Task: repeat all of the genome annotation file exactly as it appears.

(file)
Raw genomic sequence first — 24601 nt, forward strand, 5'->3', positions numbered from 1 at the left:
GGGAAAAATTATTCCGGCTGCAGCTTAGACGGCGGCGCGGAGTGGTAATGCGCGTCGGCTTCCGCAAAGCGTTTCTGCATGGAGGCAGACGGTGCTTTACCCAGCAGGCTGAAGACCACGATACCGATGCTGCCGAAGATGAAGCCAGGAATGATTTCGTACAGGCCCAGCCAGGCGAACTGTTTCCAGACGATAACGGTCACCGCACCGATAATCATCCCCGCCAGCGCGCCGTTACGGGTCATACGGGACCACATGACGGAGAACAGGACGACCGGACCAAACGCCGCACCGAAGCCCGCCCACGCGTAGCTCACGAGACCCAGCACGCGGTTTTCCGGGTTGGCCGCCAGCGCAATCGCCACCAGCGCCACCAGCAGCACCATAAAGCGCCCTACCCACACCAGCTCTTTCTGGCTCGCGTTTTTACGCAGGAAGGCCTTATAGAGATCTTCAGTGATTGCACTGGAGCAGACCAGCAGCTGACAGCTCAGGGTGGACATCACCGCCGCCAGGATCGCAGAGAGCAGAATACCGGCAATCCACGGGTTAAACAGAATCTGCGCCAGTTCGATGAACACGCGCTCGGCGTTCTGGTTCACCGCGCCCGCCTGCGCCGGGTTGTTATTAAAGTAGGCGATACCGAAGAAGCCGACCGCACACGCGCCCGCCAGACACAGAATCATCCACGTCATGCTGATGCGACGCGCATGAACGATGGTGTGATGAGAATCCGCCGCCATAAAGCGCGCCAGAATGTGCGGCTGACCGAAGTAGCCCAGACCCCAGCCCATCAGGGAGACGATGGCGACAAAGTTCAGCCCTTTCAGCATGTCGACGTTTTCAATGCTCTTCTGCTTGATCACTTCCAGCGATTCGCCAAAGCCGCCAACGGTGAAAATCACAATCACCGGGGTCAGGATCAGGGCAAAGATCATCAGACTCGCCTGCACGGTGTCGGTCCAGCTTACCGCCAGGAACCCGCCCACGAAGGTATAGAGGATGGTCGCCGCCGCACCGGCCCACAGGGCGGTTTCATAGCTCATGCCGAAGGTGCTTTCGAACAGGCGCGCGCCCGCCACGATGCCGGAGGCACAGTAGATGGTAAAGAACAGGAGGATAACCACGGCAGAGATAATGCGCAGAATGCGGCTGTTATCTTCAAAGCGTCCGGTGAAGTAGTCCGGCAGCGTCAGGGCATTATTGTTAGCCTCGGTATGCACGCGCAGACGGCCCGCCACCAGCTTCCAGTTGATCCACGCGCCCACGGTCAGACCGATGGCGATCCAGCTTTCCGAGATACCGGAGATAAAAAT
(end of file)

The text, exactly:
Raw genomic sequence first — 24601 nt, forward strand, 5'->3', positions numbered from 1 at the left:
GGGAAAAATTATTCCGGCTGCAGCTTAGACGGCGGCGCGGAGTGGTAATGCGCGTCGGCTTCCGCAAAGCGTTTCTGCATGGAGGCAGACGGTGCTTTACCCAGCAGGCTGAAGACCACGATACCGATGCTGCCGAAGATGAAGCCAGGAATGATTTCGTACAGGCCCAGCCAGGCGAACTGTTTCCAGACGATAACGGTCACCGCACCGATAATCATCCCCGCCAGCGCGCCGTTACGGGTCATACGGGACCACATGACGGAGAACAGGACGACCGGACCAAACGCCGCACCGAAGCCCGCCCACGCGTAGCTCACGAGACCCAGCACGCGGTTTTCCGGGTTGGCCGCCAGCGCAATCGCCACCAGCGCCACCAGCAGCACCATAAAGCGCCCTACCCACACCAGCTCTTTCTGGCTCGCGTTTTTACGCAGGAAGGCCTTATAGAGATCTTCAGTGATTGCACTGGAGCAGACCAGCAGCTGACAGCTCAGGGTGGACATCACCGCCGCCAGGATCGCAGAGAGCAGAATACCGGCAATCCACGGGTTAAACAGAATCTGCGCCAGTTCGATGAACACGCGCTCGGCGTTCTGGTTCACCGCGCCCGCCTGCGCCGGGTTGTTATTAAAGTAGGCGATACCGAAGAAGCCGACCGCACACGCGCCCGCCAGACACAGAATCATCCACGTCATGCTGATGCGACGCGCATGAACGATGGTGTGATGAGAATCCGCCGCCATAAAGCGCGCCAGAATGTGCGGCTGACCGAAGTAGCCCAGACCCCAGCCCATCAGGGAGACGATGGCGACAAAGTTCAGCCCTTTCAGCATGTCGACGTTTTCAATGCTCTTCTGCTTGATCACTTCCAGCGATTCGCCAAAGCCGCCAACGGTGAAAATCACAATCACCGGGGTCAGGATCAGGGCAAAGATCATCAGACTCGCCTGCACGGTGTCGGTCCAGCTTACCGCCAGGAACCCGCCCACGAAGGTATAGAGGATGGTCGCCGCCGCACCGGCCCACAGGGCGGTTTCATAGCTCATGCCGAAGGTGCTTTCGAACAGGCGCGCGCCCGCCACGATGCCGGAGGCACAGTAGATGGTAAAGAACAGGAGGATAACCACGGCAGAGATAATGCGCAGAATGCGGCTGTTATCTTCAAAGCGTCCGGTGAAGTAGTCCGGCAGCGTCAGGGCATTATTGTTAGCCTCGGTATGCACGCGCAGACGGCCCGCCACCAGCTTCCAGTTGATCCACGCGCCCACGGTCAGACCGATGGCGATCCAGCTTTCCGAGATACCGGAGATAAAAAT